What to Expect When you Close on the Sale of Your House
The transaction process of selling a house can seem daunting, but with the right information and the guidance of a trusted realtor and title agency, the process can go quite smoothly. To facilitate the closing process, the Seller is asked to provide the following information and documentation prior to closing:
- Existing Owners Title Insurance Policy—this expedites the title search and may provide rate discounts.
- Home Owners Association/Condominium Association Contact Information and Current Pricing Structure.
- Current Lender Information—account numbers, contact information and written authorization allowing Freedom Title to obtain Payoff Information from all existing mortgage holders. Freedom Title can provide the Authorization Forms, or they can be found on our website.
- Termite Service Provider—Contact information
- The last 4 Digits of Your Social Security Number—this may be needed to distinguish between matters such as bankruptcy or judgments against parties with similar names.
The seller will be asked to provide the following at the time of closing:
- Identification—At least one form of identification, a driver’s license or other government picture identification
- Original Powers-of-Attorney to be used at closing
- Collected funds for any money due—in the form of a bank check, cashiers check, certified check, money order or wire
- Any Invoices to be paid at closing
- Original termite letter with paid receipt—without a paid receipt, the fee will be collected at closing
- Social Security Number
- Forwarding address and new phone number
- House keys, garage door openers, etc.
- Spouse—if the seller is married and the spouse is in the title.
Most offers to buy a house are accompanied by a check. This check is generally referred to as the “earnest money deposit.” The basic reason for the deposit is to impress the seller that the buyer “earnestly” intends to purchase the property; a good faith deposit to show the buyer is serious about the purchase.
The amount of the deposit varies from purchase to purchase, depending on a variety of factors. If a property generates a lot of interest, a buyer may make a larger deposit to convince the seller that their offer is stronger than the others. During “hot” markets, deposits are generally larger than during slow markets. The amount of the deposit should be made upon consultation with your real estate agent.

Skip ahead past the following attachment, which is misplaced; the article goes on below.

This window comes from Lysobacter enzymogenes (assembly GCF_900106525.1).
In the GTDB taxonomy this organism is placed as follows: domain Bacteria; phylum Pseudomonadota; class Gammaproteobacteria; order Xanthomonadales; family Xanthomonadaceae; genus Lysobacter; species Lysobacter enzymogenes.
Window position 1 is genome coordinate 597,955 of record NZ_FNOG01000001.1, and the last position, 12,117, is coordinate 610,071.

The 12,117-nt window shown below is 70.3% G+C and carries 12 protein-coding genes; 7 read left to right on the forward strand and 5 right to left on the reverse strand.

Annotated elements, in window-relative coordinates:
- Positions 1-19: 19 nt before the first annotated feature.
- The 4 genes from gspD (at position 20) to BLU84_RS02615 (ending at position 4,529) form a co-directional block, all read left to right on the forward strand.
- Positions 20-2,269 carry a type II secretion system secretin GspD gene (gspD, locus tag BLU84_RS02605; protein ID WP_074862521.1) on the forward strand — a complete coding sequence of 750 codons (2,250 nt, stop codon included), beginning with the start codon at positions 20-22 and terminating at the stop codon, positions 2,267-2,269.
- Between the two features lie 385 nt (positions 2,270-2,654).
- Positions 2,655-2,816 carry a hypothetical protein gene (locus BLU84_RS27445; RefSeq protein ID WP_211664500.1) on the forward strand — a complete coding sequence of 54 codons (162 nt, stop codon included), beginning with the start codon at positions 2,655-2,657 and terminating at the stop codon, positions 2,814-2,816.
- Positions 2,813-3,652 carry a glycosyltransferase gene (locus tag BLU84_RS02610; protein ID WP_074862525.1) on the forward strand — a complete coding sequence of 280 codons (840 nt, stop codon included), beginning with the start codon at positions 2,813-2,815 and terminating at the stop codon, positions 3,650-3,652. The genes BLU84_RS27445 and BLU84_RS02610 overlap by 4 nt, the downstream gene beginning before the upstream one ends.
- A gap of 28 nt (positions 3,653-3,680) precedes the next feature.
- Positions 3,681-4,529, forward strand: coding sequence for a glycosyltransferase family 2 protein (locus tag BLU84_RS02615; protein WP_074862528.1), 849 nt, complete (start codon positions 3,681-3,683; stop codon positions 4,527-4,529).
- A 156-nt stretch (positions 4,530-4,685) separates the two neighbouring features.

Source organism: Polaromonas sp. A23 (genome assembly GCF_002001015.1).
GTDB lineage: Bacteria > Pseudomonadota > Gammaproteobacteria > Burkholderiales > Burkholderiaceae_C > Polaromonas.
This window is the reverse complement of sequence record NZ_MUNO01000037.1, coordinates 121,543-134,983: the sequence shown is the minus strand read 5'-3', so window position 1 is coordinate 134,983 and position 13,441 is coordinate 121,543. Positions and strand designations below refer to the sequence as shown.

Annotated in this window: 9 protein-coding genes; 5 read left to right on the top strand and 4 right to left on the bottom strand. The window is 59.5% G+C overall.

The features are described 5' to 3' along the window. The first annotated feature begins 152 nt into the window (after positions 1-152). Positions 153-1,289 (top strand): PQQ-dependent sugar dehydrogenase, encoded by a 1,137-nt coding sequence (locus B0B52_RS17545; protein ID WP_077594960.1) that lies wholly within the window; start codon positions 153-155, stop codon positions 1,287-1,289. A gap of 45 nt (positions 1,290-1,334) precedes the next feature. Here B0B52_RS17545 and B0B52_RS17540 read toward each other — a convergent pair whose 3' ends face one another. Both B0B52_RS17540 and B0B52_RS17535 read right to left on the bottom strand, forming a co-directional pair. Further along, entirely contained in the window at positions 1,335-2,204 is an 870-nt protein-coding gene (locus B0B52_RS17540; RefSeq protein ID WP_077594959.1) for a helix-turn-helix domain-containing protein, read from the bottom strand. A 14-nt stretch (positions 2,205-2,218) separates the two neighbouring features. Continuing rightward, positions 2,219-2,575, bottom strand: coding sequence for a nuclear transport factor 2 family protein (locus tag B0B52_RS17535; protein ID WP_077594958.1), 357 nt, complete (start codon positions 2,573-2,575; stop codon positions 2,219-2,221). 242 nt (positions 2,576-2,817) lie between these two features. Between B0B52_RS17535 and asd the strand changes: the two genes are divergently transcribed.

There are reasons to try to keep the deposit as small as possible, but not so small that the seller doesn’t take it seriously. Once a buyer and seller agree to terms, the earnest money deposit is usually placed in a “trust” account. At that point, it is no longer the buyer’s money. The earnest money belongs jointly to the buyer and seller. This trust account may be with the real estate broker or with a title insurance agency or attorney. The deposit should generally not be given directly to the seller.
Generally, when the transactions close the earnest money funds are applied to the buyer’s down payment and closing costs. However, there are exceptions to the rule. Some sellers think that if the deal falls through, the earnest money deposit is automatically forfeited. Some buyers think that if the deal doesn’t close, they automatically get the money back. Neither one is true. It is controlled by the contract. Read your contract carefully to determine what happens to the deposit if the deal fails to close. Since the earnest deposit is held in trust, both the buyer and seller must agree on the disposition of the funds. Neither the real estate agents, their companies, nor the title company or title attorney have any control over this.
Most disagreements are settled amicably and the deposit returned to the buyer, forfeited to the seller or divided per a negotiated split. If no agreement is reached, after notice to both parties, Freedom Title will deposit the money with the Circuit Court in the County where the property lies. After the court resolves the disputes, Freedom’s costs to retain an attorney to initiate the case and represent it during the case will be deducted from the deposit, along with the court costs. The remainder, if any, will be disbursed by the court in accordance with the judge’s order.